Race Recap: 2014 Russian Grand Prix is like Valencia, but in Russian
We wouldn't know that after qualifying, though, when Lewis Hamilton in the Mercedes AMG Petronas finally put in a mistake-free Saturday to line up first on the grid, ahead of teammate Nico Rosberg in second. Valtteri Bottas got his Williams closer than anyone expected, blistering the first two sectors but falling apart in the third and ending up third on the grid. Behind him, Jenson Button impressed in the McLaren in fourth, Daniil Kvyat even more impressive in the Toro Rosso, taking fifth in front of his home crowd. Kevin Magnussen put the second McLaren in sixth, Daniel Ricciardo was the first Infiniti Red Bull Racing in seventh ahead of a Ferrari duo who knew they'd have a hard time, Fernando Alonso in eighth and Kimi Räikkönen in ninth. Jean-Eric Vergne made sure to keep himself in the news with tenth position.
When the lights went out, the most exciting events of the entire race happened in just sixty meters of the braking zone going into Turn 2.
That's when Rosberg, who'd got ahead of Hamilton after the Turn 1 kink down the long drag to Turn 2, locked up his wheels like he was mad at them, overshot the exit of the turn and blasted through the runoff area to stay ahead of his teammate. Rosberg's engineer soon told him to give the position back, having gained an unfair advantage, Rosberg replying that he had to come in and pit anyway since the flat-spotted tire was causing vibrations.
That set Hamilton free to win the race. Although he only put a few tenths into Bottas every lap, he didn't ever struggle, and he put at least a second per lap on everyone behind Bottas. Until the last lap, the only time we saw Hamilton was when we got a replay of him locking up slightly into the technical Turn 13. The only time we heard him was when he'd tell his engineer, "Everything's fine here." And that was your race. It's possible the most exciting part of his day was having Vladimir Putin hand him his trophy.
Almost. At any other track on the calendar, Bottas would have come in second and Button in third, but the grippy Sochi surface and conservative Pirelli tire choice meant that tires didn't wear out. So Rosberg, who pitted at the end of the first lap and grabbed a set of medium compounds, the harder of the two on offer, drove the remaining 52 laps on that set. And because he was in a Mercedes, the Bayern Munich of F1 teams sent to compete with lesser squads, he simply weaved his way through the field from 21st after his pit stop to second on Lap 31. No one expected it, not even Rosberg, who said after the race he was sure he'd have to pit again. When Bottas dropped to third after his pit stop, his engineer told him he'd get Rosberg when the German pitted, but that never happened. When Button's engineer told Button he thought Rosberg would go the whole distance, Button replied, "From when he pitted on the first lap?!" Yes.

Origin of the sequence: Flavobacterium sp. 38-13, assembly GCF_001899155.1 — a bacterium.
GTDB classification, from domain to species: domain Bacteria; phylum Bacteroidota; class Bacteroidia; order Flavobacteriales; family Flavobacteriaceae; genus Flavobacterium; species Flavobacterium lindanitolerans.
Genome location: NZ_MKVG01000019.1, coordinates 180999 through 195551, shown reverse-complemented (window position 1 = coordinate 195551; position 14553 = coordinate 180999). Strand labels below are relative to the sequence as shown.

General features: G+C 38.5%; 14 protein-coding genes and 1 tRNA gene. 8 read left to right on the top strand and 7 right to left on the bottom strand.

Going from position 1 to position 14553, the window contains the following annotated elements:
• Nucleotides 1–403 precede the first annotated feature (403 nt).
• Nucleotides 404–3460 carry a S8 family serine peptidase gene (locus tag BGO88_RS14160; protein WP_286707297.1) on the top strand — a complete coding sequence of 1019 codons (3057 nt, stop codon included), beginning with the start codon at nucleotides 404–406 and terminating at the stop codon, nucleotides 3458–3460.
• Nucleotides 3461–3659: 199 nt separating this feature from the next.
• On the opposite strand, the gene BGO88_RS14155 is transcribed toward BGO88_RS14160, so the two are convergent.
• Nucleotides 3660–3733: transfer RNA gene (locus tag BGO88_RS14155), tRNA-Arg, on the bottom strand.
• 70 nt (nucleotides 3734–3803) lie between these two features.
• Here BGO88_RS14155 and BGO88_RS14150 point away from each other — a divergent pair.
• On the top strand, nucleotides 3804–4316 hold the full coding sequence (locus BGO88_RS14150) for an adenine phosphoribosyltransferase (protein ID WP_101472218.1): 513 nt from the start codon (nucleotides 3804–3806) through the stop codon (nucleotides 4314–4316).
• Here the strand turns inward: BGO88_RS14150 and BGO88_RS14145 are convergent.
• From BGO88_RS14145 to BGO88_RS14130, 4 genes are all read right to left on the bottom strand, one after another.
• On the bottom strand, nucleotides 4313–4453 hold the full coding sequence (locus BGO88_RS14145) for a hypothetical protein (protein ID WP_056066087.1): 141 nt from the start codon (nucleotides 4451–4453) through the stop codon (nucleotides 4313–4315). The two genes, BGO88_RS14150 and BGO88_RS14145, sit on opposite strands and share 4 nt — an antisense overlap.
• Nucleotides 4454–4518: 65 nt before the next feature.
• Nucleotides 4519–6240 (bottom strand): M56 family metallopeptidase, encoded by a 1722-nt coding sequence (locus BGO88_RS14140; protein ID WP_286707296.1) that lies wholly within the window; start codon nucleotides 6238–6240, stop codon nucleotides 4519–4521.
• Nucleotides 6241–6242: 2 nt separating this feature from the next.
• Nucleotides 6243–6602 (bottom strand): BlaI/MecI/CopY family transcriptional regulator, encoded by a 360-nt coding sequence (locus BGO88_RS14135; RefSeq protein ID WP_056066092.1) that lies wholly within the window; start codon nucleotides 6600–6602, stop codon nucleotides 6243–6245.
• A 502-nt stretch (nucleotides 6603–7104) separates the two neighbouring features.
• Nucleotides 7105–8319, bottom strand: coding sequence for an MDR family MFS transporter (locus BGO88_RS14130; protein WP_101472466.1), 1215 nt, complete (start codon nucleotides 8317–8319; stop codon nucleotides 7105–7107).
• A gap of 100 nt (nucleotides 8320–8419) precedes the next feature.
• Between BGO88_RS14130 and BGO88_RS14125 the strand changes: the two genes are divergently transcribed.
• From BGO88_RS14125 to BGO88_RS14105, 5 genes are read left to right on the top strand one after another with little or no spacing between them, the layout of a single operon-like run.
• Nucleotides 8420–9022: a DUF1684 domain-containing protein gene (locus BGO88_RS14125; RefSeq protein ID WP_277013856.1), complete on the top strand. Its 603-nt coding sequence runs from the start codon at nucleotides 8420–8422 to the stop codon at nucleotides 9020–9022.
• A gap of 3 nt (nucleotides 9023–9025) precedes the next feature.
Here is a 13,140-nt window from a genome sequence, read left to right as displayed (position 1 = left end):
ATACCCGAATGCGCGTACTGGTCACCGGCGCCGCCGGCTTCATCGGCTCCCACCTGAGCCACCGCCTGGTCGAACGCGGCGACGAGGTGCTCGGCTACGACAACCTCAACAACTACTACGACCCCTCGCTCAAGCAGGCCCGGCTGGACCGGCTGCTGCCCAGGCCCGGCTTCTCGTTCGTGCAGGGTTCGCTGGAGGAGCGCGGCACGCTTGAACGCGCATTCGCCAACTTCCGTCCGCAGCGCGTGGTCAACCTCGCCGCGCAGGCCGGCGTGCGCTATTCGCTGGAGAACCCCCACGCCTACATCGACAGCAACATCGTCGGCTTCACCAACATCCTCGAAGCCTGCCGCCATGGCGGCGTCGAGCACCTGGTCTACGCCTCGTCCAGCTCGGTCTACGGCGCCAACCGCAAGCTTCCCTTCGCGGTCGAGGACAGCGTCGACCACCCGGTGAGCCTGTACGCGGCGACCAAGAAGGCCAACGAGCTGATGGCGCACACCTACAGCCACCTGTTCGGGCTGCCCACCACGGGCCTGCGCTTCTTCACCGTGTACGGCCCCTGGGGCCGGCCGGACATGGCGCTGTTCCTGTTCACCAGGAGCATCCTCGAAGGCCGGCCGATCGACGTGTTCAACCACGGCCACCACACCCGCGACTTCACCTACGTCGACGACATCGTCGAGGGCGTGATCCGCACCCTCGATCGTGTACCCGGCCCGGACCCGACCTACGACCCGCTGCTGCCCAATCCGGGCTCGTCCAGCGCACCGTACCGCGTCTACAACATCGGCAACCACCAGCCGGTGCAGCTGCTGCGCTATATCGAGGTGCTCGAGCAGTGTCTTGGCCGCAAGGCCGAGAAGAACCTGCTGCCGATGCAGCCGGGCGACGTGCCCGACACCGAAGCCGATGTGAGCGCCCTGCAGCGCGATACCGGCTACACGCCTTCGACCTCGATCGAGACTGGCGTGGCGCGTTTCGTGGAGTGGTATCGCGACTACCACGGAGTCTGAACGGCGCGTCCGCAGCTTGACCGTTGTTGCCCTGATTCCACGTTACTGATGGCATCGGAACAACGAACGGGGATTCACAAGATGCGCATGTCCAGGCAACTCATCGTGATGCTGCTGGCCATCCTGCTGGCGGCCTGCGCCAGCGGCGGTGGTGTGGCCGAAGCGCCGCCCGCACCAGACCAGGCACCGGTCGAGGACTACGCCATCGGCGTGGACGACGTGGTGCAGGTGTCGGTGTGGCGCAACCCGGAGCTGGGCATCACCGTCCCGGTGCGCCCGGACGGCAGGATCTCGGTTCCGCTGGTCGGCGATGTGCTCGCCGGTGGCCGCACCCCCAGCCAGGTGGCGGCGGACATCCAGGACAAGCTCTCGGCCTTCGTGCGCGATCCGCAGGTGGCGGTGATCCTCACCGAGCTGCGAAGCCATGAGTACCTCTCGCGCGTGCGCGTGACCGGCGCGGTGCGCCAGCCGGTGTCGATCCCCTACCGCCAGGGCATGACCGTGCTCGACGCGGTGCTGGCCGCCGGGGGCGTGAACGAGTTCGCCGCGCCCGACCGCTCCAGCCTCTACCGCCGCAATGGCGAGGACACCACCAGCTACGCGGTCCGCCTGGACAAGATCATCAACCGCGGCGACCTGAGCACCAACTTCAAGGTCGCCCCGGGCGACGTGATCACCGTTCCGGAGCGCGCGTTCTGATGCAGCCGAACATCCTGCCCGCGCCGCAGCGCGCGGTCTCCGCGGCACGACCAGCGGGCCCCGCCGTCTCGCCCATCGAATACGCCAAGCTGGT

So Rosberg claimed the runner-up spot, followed by Bottas, followed by Button.
Magnussen came in fifth, moving up one spot from his grid position when Kvyat's Toro Rosso started going backwards as soon as the race began. Alonso took sixth, after having run as high as fourth for much of the race due to some leap-frogging at the start, but a botched pit stop meant he got released after Magnussen buzzed past the pits and he couldn't get around him again.
Ricciardo came seventh ahead of teammate Vettel, passing his teammate during the pit stops when he couldn't do it on track, Räikkönen and Sergio Perez in the Force India – who'd qualified 13th – rounded out the top ten.
For a better measure of how 'stable' the race was, on Lap 32 of 53, the race order was Hamilton, Rosberg, Bottas, Button, Magnussen, Alonso, Ricciardo, Vettel, Esteban Gutiérrez in the Sauber and Räikkönen, and the only reason Gutiérrez was in there was because he hadn't pitted yet. Once he did, on Lap 39, Perez moved up and that was your race finish.
The win throws another 25 points on Hamilton's Driver's Championship lead, putting him 17 points ahead of Rosberg, 291 to 274. He's also won nine races this year, including two stretches of four-in-a-row, and with 31 wins in his career ties the number of wins earned by British legend Nigel Mansell. The only other two drivers to win four-in-a-row twice in a season, Michael Schumacher in 2004 and Sebastian Vettel in 2013, both won the championship - but they didn't have double points at the last race to contend with. Ricciardo, with 199 points, is now eliminated from mathematical contention of winning the title.
Mercedes' ninth one-two of the season gives it 565 points and the trophy for the Constructor's Championship, the first in its history. Red Bull sits a comfortable second with 342 points, and even though Williams only got one car in the points to get to 216 points, it put more distance between it and Ferrari with 188 points. Before Japan Alonso said that Ferrari would pass Williams in the constructor's battle, but with two of the three races left giving the benefit to power, we wonder about that prediction. Finally, McLaren did a number on Force India; the two teams were just a point apart not so long ago, but after Russia McLaren has 143 points and Force India has 123. Regrettably, it seems Vijay Mallya's squad is doing its end-of-season fade again.
The next race comes to you from Circuit of the Americas in three weeks. We'll see you then.
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